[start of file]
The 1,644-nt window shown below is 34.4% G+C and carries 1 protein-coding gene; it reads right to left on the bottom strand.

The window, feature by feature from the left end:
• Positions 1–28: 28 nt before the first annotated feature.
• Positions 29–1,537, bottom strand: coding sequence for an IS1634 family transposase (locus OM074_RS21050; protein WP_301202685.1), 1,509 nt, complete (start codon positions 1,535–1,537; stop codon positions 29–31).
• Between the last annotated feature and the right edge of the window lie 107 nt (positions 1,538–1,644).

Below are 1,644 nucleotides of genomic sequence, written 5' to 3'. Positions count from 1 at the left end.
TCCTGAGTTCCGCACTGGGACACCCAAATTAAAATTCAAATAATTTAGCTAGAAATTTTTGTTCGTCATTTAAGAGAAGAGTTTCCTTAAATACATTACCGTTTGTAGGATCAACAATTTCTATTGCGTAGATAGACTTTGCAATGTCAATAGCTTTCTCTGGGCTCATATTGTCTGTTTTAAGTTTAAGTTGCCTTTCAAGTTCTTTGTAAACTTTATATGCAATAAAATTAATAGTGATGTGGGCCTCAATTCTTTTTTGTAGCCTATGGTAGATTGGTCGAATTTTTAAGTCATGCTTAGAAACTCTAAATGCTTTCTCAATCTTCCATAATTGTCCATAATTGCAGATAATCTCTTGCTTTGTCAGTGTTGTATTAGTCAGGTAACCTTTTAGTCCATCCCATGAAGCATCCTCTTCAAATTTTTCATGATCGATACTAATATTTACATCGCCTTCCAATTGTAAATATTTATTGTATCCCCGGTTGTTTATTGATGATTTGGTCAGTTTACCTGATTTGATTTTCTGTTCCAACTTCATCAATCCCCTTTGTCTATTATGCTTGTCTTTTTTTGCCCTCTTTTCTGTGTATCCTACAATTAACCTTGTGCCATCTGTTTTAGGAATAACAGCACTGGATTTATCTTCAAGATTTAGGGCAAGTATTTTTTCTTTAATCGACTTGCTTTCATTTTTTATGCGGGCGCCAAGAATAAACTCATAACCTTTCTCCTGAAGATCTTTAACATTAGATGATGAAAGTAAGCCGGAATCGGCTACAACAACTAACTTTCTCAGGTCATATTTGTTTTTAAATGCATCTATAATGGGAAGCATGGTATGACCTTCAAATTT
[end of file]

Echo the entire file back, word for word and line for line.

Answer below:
The 1,644-nt window shown below is 34.4% G+C and carries 1 protein-coding gene; it reads right to left on the bottom strand.

The window, feature by feature from the left end:
• Positions 1–28: 28 nt before the first annotated feature.
• Positions 29–1,537, bottom strand: coding sequence for an IS1634 family transposase (locus OM074_RS21050; protein WP_301202685.1), 1,509 nt, complete (start codon positions 1,535–1,537; stop codon positions 29–31).
• Between the last annotated feature and the right edge of the window lie 107 nt (positions 1,538–1,644).

Below are 1,644 nucleotides of genomic sequence, written 5' to 3'. Positions count from 1 at the left end.
TCCTGAGTTCCGCACTGGGACACCCAAATTAAAATTCAAATAATTTAGCTAGAAATTTTTGTTCGTCATTTAAGAGAAGAGTTTCCTTAAATACATTACCGTTTGTAGGATCAACAATTTCTATTGCGTAGATAGACTTTGCAATGTCAATAGCTTTCTCTGGGCTCATATTGTCTGTTTTAAGTTTAAGTTGCCTTTCAAGTTCTTTGTAAACTTTATATGCAATAAAATTAATAGTGATGTGGGCCTCAATTCTTTTTTGTAGCCTATGGTAGATTGGTCGAATTTTTAAGTCATGCTTAGAAACTCTAAATGCTTTCTCAATCTTCCATAATTGTCCATAATTGCAGATAATCTCTTGCTTTGTCAGTGTTGTATTAGTCAGGTAACCTTTTAGTCCATCCCATGAAGCATCCTCTTCAAATTTTTCATGATCGATACTAATATTTACATCGCCTTCCAATTGTAAATATTTATTGTATCCCCGGTTGTTTATTGATGATTTGGTCAGTTTACCTGATTTGATTTTCTGTTCCAACTTCATCAATCCCCTTTGTCTATTATGCTTGTCTTTTTTTGCCCTCTTTTCTGTGTATCCTACAATTAACCTTGTGCCATCTGTTTTAGGAATAACAGCACTGGATTTATCTTCAAGATTTAGGGCAAGTATTTTTTCTTTAATCGACTTGCTTTCATTTTTTATGCGGGCGCCAAGAATAAACTCATAACCTTTCTCCTGAAGATCTTTAACATTAGATGATGAAAGTAAGCCGGAATCGGCTACAACAACTAACTTTCTCAGGTCATATTTGTTTTTAAATGCATCTATAATGGGAAGCATGGTATGACCTTCAAATTT